Lesser Known New York Rangers: Volume 3
90 years of existence, the Rangers have had a plethora of players come and go through the gates of Madison Square Garden. Some names known and some not so popular and some you probably had no idea played for the Rangers, or didn’t even remember their time here. Lesser Known Rangers dives into this topic by looking into players to whom you had no idea donned a Blueshirt. So strap yourselves in and prepare to take a trip down obscure hockey player avenue! Let’s begin!
Todd White, Center
Time with Rangers: 18 games in 2010-11
Having been in the league for more than ten years, Todd White was your prototypical bottom six center. Sprinkling some time in the SEL, IHL, AHL and NHL, White was a journeyman. White’s best statistical season was 2009-09 with the now defunct Atlants Thrashers, where he netted 22 goals and played alongside Bryan Little and Ilya Kovalchuk. Their line was dubbed as the “Little White Russian” line.
In August of 2010, White was traded for Donald Brashear and other Lesser Known Ranger Patrick Rissmiller. White was brought in to provide depth for the bottom six forward corps. Unfortunately, White did not make an impact, and after only 18 games for the Rangers, only scoring a goal and tallying one assist, White was waived and went unclaimed. In a move that shattered the world so much, people forgot about it, White ended up playing nine games for the Connecticut Whale. He scored three goals and two assists before leaving hockey completely later that season.
Todd White’s tenure with the Rangers could be described as…well, how can you describe it really? He was there and then he was gone in a flash.
Tim Kennedy, Left Wing
Time with Rangers: 53 games for HFD/CT Whale, None for Rangers
Local hype machines can be great but also massively detrimental to a professional player.
Well, what do you mean by local hype machines?
Whenever a player plays for the team he grew up watching or plays for a team from the same city they were raised in, they are subject to the local hype machine where they are hyped up beyond anyone’s rational belief. Tim Kennedy was subject to this hype.
Being raised in Western NY and putting up a decent rookie campaign with 26 points in 76 games, Tim Kennedy was seen as a hero, being that he was from Buffalo. Kennedy had a decent college career for Michigan State University, putting up 43 points in his final two seasons. I could not tell you how many times I heard his name uttered by people I knew that liked the Sabres.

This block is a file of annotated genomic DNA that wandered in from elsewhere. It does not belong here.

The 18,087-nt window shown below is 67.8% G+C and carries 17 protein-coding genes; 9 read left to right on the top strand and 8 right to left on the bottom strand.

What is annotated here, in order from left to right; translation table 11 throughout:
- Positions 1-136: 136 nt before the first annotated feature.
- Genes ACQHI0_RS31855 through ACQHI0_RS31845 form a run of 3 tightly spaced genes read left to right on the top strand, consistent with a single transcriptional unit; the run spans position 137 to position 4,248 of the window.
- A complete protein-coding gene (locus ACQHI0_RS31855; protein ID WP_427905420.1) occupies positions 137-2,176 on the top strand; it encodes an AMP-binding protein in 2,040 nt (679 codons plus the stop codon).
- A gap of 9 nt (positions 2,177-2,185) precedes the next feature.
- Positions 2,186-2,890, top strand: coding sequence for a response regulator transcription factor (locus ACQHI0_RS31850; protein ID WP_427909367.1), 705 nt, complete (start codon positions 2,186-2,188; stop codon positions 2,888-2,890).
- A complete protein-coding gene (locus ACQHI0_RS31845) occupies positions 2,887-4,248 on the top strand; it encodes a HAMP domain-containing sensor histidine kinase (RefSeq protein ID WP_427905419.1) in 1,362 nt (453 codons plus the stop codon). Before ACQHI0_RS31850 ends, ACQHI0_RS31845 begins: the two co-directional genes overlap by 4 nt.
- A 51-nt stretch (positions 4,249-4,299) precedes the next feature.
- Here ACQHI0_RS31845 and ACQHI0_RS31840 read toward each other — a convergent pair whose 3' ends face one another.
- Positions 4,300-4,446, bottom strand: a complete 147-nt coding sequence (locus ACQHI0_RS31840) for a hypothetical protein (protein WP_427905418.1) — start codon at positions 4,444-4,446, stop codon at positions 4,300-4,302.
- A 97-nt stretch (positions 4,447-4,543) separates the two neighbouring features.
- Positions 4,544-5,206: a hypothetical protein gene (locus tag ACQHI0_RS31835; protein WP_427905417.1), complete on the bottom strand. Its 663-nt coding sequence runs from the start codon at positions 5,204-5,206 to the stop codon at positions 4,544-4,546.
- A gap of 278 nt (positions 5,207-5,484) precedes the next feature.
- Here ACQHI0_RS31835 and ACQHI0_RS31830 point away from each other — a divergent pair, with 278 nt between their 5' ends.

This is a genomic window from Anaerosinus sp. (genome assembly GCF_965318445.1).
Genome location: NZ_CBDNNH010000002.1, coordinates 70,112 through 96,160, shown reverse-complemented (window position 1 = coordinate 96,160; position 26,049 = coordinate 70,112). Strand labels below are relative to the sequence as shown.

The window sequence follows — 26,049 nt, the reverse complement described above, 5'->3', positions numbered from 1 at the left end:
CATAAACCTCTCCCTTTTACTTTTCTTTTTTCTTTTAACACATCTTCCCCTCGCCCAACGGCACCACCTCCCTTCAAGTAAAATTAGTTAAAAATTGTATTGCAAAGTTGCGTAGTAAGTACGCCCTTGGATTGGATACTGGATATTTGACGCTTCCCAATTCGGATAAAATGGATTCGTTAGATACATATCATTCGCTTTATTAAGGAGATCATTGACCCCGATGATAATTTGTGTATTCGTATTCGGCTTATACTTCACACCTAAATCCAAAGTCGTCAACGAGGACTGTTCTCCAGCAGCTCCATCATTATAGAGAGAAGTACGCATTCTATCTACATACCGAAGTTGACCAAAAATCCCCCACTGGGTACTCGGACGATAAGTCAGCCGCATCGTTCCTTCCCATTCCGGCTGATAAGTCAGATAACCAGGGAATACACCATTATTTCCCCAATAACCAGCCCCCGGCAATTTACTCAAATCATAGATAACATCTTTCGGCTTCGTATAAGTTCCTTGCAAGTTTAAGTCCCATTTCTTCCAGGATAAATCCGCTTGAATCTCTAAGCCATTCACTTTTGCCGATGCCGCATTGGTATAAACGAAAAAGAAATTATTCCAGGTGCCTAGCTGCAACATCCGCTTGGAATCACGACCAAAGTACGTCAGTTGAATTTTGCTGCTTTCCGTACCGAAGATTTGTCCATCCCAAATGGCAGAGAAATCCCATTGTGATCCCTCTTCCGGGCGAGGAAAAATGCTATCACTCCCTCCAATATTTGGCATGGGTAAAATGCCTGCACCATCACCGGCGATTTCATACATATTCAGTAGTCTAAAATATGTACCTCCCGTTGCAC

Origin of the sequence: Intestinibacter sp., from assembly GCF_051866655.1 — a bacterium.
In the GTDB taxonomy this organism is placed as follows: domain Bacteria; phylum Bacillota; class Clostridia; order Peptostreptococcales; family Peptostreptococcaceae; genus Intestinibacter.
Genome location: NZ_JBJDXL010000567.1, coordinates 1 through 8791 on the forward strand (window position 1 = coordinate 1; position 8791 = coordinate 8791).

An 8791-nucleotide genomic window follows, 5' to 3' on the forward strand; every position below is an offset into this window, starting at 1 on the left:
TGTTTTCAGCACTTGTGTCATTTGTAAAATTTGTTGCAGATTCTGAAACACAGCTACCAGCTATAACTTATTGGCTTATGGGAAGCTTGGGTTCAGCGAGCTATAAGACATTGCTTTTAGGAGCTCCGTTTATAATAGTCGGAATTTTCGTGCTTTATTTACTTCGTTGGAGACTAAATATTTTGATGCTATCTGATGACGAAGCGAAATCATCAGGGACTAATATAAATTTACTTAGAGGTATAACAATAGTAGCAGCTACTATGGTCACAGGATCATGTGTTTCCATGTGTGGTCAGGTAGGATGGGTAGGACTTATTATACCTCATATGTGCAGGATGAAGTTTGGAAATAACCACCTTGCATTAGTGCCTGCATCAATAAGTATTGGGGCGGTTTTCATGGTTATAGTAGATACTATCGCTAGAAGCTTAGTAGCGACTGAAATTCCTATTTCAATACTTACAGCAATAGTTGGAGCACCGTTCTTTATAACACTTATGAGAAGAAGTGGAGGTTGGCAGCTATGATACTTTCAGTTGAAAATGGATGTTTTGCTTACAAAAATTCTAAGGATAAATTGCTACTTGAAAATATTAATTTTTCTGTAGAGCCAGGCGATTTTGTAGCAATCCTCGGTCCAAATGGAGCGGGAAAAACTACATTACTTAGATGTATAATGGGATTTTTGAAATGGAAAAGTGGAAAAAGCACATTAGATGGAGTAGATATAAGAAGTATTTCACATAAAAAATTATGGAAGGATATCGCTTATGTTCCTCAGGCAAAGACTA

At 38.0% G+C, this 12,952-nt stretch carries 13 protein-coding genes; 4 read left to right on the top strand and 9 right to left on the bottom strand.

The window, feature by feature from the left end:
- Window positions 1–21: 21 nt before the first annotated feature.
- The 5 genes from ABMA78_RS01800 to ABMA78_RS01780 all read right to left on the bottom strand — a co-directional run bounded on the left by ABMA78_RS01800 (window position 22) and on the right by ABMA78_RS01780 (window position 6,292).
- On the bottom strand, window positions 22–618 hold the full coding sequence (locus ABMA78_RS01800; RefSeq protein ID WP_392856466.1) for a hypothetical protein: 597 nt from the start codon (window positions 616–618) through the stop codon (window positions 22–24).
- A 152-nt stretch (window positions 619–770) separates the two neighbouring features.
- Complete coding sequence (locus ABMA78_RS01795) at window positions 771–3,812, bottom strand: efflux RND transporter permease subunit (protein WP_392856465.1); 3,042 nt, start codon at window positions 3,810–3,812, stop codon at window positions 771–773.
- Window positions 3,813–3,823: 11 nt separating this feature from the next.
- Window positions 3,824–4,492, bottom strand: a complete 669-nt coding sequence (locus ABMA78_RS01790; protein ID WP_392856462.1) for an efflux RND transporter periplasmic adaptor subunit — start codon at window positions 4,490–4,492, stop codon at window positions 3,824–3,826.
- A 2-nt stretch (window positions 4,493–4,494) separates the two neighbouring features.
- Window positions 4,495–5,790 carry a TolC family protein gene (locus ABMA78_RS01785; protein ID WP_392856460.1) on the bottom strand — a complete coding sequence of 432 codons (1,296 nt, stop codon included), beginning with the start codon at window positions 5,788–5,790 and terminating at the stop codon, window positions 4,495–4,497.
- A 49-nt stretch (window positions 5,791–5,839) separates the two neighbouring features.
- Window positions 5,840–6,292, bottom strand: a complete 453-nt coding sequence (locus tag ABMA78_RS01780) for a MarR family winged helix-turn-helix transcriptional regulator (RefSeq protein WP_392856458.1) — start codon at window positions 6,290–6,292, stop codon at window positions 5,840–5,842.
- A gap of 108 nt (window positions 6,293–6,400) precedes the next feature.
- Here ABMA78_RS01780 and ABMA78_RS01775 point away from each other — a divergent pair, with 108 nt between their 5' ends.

Things didn’t pan out for Kennedy and the Sabres as both sides could not agree on contract demands. Kennedy thought he was worth more and the Sabres were not willing to pay those demands, so they bought his contract out. Kennedy then signed a contract with the Rangers before the 2010-11 season, hoping to make the team out of camp to provide secondary scoring for the big club.
Kennedy dressed up for a few preseason games (there’s actual evidence of this with the photo above, surprisingly) but failed to make the Rangers’ opening night roster, waived then sent to the Hartford Wolf Pack which briefly became the Connecticut Whale. Nothing ever came of Kennedy for the Rangers. His short time in blue consisted of a few preseason games, a ride in the AHL and then a trade to the Florida Panthers, with a third round pick for Bryan McCabe.
Kennedy played for the Panthers, Sharks, and Coyotes as well as a few trips overseas before coming back to North America to play for his hometown Rochester Americans and most recently, the Binghamton Devils.
Enver Lisin, Right Wing
Time with Rangers: 57 games in 2009-10
Smack dab in the middle of the new John Tortorella regime, the Rangers were in the midst of a re tool. After being ousted by Washington in the first round in the previous season’s playoffs, Glen Sather and company decided to build a team around their new head coach. One of those moves was trading speedy winger Lauri Korpikoski to Phoenix for Russian winger Enver Lisin. Lisin posted 13 goals in 48 games the prior season for Phoenix previously. Known for being a fast skater with great hands and a quick shot, the Rangers were hoping Lisin could make an impact in some form offensively.
The Rangers were looking for scorers. Their previous season scoring leaders were Nikolai Zherdev and Scott Gomez, both of whom would not be on the team the following season, all the while, the Rangers had just signed Marian Gaborik and were looking to shore up some secondary scoring on the bottom six. Lisin was young and seemed to have a scoring touch to his game and the Rangers wanted to cultivate this talent for their benefit.
Lisin did not live up to the expectations he could have reached with the Rangers as he only posted 6 goals in 57 games played. John Tortorella’s system proved to be costly for him, as he was unable to produce offensive numbers that the Rangers were expecting. After the season, the Rangers did not offer him a contract, effectively ending his short tenure with the boys in blue.
Lisin returned to Russia, where he is still playing hockey for to this day. He currently plays for Salavat Yulaev Ufa of the KHL.